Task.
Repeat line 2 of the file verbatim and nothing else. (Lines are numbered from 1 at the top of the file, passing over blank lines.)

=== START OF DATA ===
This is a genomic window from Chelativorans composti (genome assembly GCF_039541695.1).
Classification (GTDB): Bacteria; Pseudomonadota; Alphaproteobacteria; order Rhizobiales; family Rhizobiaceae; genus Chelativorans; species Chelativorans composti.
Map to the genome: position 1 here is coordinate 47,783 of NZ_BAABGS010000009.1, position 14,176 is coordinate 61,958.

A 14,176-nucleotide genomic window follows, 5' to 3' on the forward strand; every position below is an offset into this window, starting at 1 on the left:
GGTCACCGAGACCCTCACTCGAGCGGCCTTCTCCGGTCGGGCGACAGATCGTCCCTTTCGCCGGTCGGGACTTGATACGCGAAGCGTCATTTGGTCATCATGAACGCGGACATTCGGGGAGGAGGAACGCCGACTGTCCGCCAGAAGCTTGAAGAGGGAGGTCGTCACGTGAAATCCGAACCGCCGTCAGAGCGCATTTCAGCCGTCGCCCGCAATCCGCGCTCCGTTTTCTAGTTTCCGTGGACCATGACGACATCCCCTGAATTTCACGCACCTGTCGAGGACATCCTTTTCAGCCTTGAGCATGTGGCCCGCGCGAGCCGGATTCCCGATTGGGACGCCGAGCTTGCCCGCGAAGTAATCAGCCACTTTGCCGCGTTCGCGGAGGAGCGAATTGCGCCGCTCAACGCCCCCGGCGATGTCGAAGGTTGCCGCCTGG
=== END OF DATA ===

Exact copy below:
Classification (GTDB): Bacteria; Pseudomonadota; Alphaproteobacteria; order Rhizobiales; family Rhizobiaceae; genus Chelativorans; species Chelativorans composti.